A BIT OF HISTORY: "...Joined VP-26 directly out of flight school just as it was transferred to Patuxent River MD from NAS Port Lyautey, French Morocco. As a junior ensign I replaced the "Publications Officer" who was one of ten who had been lost when one of the squadron's PB4Y-2s had been shot down over the Baltic Sea by the Russians. In early September, 1950, the squadron received it's first P2V-type aircraft and in the next six months converted, first to P2V-3s, and then to P2V-4s. I was designated Patrol Plane Commander in early July, 1952, and assigned to aircraft No. 7 - EB 124241. The squadron was rotated to Keflavik, Iceland, late September, 1952, while we were having many problems with the new 3350-30W engines with the power recovery turbines. In Iceland my aircraft, No. 7, being flown by the executive officer, L.T.Cdr. Rogers, lost an engine shortly after takeoff and barely made it back to the field. It scraped to a stop on the lava on the edge of the runway and completely burned. Fortunately, all the crew escaped unharmed. I was transferred from VP26 in Brunswick ME in June, 1953, to the Navy's All-Weather Flight School in Corpus Christi TX...Richard S. Coy (Rapid Richard)" Coymanor@aol.com
A BIT OF HISTORY: "...08 APR 50 - A PB4Y Privateer of VP-26, with 10 men on board, was lost over the Baltic Sea after being attacked by Soviet aircraft..." http://www.history.navy.mil/avh-1910/PART07.PDF [28MAY2003]
A BIT OF HISTORY: "...08APR50 - Soviet La-11s, piloted by Boris Dokin, Anatoliy Gerasimov, Tezyaev, and Sataev shot down a USN PB4Y-2 Privateer (BuNo 59645) of VP-26, Det A. Based from NAF Port Lyautey, Morocco, the Privateer was on a patrol mission launched from Wiesbaden, West Germany. According the to the American account, this happened over the Baltic Sea off the coast of Lepija Latvia. The Soviets claimed the aircraft was intercepted over Latvia and fired on the Soviet fighters when it was intercepted. After the fighters engaged the Privateer, the Soviets report that it descended sharply before crashing into the sea 5-10 kilometers off the coast. Wreckage was recovered, but the crew of John H. Fette, Howard W. Seeschaf, Robert D. Reynolds, Tommy L. Burgess, Frank L. Beckman, Joe H. Danens, Jack W. Thomas, Joesph Jay Bourassa, Edward J. Purcell and Joesph Norris Rinnier Jr. were presumed killed..." Website: Aircraft Downed During the Cold War and Thereafter http://www.silent-warriors.com/shootdown_list.html [20FEB2003]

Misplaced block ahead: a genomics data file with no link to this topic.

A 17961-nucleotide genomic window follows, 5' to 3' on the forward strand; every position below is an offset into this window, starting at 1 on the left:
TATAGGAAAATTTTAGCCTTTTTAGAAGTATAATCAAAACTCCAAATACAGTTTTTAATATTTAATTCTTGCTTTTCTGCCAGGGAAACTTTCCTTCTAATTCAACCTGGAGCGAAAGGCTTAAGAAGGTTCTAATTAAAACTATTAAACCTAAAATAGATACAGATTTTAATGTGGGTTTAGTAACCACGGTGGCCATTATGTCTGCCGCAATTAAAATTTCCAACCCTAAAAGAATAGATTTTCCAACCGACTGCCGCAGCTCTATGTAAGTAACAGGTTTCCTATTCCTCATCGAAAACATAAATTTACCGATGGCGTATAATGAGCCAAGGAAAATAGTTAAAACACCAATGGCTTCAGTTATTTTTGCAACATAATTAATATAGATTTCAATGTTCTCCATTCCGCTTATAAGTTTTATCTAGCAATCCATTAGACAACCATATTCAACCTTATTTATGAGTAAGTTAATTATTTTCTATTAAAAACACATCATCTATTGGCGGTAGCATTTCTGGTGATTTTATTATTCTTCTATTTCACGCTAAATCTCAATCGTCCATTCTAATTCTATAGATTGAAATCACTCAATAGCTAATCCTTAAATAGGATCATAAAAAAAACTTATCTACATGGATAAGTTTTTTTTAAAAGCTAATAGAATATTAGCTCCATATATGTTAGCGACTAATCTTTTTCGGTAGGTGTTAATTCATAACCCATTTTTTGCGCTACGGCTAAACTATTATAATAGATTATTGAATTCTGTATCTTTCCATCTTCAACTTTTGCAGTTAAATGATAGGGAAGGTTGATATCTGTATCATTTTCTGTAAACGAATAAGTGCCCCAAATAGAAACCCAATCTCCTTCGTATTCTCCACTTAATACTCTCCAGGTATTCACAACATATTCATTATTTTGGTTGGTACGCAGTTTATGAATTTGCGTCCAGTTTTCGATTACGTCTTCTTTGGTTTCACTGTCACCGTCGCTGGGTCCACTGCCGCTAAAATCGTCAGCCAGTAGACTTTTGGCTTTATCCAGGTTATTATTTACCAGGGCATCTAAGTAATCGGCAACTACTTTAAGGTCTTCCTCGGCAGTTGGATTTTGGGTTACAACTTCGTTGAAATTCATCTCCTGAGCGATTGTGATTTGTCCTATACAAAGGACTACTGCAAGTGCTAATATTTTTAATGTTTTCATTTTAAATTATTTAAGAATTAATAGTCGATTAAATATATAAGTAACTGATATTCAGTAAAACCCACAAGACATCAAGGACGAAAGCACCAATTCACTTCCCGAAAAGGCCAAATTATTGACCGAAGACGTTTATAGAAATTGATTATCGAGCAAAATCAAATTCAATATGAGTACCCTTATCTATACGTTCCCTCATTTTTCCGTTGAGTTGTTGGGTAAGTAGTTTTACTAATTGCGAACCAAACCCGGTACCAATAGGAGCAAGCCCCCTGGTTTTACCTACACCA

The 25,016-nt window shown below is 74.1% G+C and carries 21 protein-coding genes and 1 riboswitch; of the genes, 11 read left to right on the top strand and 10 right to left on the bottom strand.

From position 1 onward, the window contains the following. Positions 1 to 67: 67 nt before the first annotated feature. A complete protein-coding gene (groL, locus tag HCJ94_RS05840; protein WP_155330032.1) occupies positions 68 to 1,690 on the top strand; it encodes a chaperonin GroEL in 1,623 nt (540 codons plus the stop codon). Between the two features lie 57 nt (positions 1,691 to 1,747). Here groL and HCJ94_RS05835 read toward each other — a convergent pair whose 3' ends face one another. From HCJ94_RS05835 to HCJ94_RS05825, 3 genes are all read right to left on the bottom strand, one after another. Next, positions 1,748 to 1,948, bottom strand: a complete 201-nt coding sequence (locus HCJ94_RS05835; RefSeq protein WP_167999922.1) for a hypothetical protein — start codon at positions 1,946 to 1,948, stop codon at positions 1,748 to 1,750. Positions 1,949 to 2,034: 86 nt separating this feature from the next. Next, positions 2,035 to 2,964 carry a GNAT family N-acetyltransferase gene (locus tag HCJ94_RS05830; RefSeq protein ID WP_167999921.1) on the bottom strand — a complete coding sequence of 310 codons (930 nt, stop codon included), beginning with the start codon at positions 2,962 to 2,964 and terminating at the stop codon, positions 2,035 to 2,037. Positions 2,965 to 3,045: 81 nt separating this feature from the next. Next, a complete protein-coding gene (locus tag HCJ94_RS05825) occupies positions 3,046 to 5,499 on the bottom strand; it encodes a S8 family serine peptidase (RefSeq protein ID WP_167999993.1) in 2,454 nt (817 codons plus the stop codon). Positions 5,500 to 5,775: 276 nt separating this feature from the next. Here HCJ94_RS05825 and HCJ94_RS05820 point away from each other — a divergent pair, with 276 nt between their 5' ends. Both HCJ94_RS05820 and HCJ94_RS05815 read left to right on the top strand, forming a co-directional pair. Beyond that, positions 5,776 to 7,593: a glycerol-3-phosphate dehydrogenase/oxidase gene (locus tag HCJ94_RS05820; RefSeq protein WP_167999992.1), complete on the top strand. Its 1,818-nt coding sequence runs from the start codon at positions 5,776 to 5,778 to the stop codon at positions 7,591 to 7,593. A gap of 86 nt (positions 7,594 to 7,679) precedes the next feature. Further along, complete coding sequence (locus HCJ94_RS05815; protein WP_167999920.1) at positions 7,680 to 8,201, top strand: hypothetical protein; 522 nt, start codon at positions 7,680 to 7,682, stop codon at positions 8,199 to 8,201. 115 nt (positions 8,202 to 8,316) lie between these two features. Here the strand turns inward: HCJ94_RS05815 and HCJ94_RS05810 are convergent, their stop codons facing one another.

A BIT OF HISTORY: "...VQ-1 and VQ-2, commissioned in the mid 1950s, were preceded by specially equipped aircraft and trained crews in small detachments with an Officer in Charge (OIC) administratively attached to other squadrons and units under operational control of the local theatre commanders, CINCNELM and CINCPAC, and responsible to the Special Project Division OP-922Y in the Office of the Chief of Naval Operations (CNO). Some of these squadrons were VC-11, VP-26, VW-1 Detachment A, VW-2 Detachment A, NCU-32G, and NCU-38N. Fleet Air Reconnaissance Squadrons One and Two (FAIRECONRON) are VQ-1 and VQ-2, initially designated Electronic Countermeasures Squadrons (ECMRON) until re-designated in 1960. I have compiled a list of the personnel who died in VQ aircraft accidents, and will provide it upon an email request...Chuck Huber firstname.lastname@example.org..." [16JAN2003]
A BIT OF HISTORY: "00XXX50--When I was in Brunswick in the late '50s, VP-26 lost 2 or 3 aircraft. They were all (or both) LK-8. Rumor had it, that they were going to skip 8 in the crew numbers. In retrospect, I don't think the Navy would proliferate or condone superstition in that manner, but it was the scuttlebutt. Can anyone corroborate, or is my memory way off? Charles A. Joseph email@example.com
A BIT OF HISTORY: "08APR50--A PB4Y Privateer of VP-26, with 10 men on board, was lost over the Baltic Sea after being attacked by Soviet aircraft." http://www.history.navy.mil/branches/avchr7.htm
"VP-26 History Summary Page"